The band wanted to call themselves Hot Shit. Their record company wanted them to be the Rolling Stones. Neither one got what they wanted. “I wish we’d been the next Rolling Stones,” Jorma Kaukonen laughs. But his band Hot Tuna made out pretty good anyway. “I guess the good news is that we got to make a bunch of albums.”
Kaukonen and pal Jack Casady got their rock ‘n’ roll credentials and admission into the Rock and Roll Hall of Fame through their other band, Jefferson Airplane. “It’s real seductive stuff,” Kaukonen says of the fame that came from working with the Airplane. “And you get used to that kind of thing. But when it really ceased to be fun for me on any level, which was 1972, I quit.”
The Airplane went on in various incarnations, but Hot Tuna proved to be the music that has endured for over three decades. There was a brief layoff, but Kaukonen says Tuna never really broke up. “There was maybe a five year period where we maybe didn’t play together a lot, and a couple of years where we didn’t play together at all. But since ’85, regardless of what other projects we’ve had going on, we’ve always had Hot Tuna gigs.”
Although drummers, harp players and even violinist Papa John Creach have wandered in and out over the years, Kaukonen and Casady have always been the core band. “Jack’s my oldest pal,” Kaukonen says of Casady, who he enlisted to play with him in the Airplane in 1965 for 50 bucks a week. “We’ve been playing together since the late ’50s. He’s a great bass player. He has an intuitive way to go to what I consider interesting places.” Kaukonen praises Casady’s flexibility and ability to provide a melodic groove to traditional music where most bassists are mere bottom feeders.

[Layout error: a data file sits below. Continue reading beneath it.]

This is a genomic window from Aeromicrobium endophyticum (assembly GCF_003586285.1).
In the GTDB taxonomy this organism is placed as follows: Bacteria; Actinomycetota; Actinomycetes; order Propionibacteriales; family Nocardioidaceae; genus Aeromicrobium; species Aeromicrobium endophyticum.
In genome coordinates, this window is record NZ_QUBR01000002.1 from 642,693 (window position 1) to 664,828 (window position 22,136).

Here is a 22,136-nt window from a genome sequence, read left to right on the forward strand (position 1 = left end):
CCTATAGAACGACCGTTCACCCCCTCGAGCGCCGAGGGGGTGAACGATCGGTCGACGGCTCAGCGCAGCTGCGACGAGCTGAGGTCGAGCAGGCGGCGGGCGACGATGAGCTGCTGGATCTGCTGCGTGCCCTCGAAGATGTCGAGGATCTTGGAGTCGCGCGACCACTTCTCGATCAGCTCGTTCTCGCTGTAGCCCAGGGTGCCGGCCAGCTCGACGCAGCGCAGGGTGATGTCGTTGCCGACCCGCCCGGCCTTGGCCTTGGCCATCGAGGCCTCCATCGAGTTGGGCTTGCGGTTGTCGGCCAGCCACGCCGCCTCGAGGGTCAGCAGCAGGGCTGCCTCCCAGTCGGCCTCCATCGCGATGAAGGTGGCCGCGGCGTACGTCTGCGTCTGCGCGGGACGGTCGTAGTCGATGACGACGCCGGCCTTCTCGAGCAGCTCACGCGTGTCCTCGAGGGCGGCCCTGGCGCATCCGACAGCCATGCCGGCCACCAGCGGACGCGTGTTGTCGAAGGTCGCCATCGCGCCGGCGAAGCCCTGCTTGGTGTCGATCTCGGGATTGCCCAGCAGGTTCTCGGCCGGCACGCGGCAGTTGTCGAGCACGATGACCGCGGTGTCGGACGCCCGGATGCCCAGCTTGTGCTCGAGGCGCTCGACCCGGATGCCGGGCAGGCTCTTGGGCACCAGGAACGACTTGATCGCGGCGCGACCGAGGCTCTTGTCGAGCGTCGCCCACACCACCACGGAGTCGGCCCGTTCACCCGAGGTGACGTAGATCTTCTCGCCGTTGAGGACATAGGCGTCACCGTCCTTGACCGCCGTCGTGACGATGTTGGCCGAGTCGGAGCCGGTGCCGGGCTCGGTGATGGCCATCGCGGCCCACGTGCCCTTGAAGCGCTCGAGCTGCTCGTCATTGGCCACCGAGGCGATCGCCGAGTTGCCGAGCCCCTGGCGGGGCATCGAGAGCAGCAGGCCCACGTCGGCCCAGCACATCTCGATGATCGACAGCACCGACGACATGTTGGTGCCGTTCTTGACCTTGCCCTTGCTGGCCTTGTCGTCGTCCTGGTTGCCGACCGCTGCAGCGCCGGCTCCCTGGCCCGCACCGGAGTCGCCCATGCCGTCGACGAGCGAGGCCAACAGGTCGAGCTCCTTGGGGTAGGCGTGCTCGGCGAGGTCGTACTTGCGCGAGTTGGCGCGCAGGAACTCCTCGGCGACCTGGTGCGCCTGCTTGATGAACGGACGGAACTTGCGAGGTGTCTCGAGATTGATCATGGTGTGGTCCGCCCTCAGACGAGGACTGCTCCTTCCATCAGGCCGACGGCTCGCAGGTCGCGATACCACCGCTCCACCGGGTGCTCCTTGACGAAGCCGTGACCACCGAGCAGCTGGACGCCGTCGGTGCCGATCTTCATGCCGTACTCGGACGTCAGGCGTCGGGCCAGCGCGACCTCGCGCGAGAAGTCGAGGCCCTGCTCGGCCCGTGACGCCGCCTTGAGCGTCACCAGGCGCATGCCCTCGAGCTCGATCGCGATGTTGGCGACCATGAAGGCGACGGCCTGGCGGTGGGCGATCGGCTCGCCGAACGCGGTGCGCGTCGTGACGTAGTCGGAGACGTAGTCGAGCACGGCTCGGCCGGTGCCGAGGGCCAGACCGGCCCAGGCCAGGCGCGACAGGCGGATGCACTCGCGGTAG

Traditional music was and is the roots of Hot Tuna. But from ’71 to ’76, which Casady and Kaukonen have called their metal period, the music was as electric and psychedelic as the Airplane. Hot Tuna is now back to its acoustic sound, more or less. “Acoustic is my first love,” Kaukonen says. “That said, none of us play wooden music, or ‘unplugged’ music hardly. So my ‘acoustic’ guitar not only has a transducer but also has a humbucker under the neck.”
Tuna still has a traditional sound, with Kaukonen’s intricate fingerpicking and Casady’s melodic, adventuresome bass enhanced with the addition of mandolinist/banjoist Barry Mitterhoff.
Despite his dedication to tradition, Kaukonen had said that his rock ‘n’ roll past had been keeping him out of the more authentic festivals. But since playing MerleFest, Hot Tuna has become an in-demand band on the bluegrass/folk circuit. When not touring, Kaukonen and Casady can usually be found teaching music at Kaukonen’s Fur Peace Ranch, a 17-cabin music retreat in a rural county in southeastern Ohio.
Kaukonen says his goal is instruction without intimidation. In his school, you don’t need a blessing from some exalted being to play music. “I don’t think it started out by guys considering themselves to be chop heads and all that stuff,” the guitarist says. “They were just sitting on the back porch, playing guitar. That’s the way I learned, and that’s the way I try to teach it.”
Hot Tuna plays two acoustic sets at the Lincoln Theatre in Raleigh Friday, July 8 at 9 p.m. Tickets are $20 in advance, $25 day of show.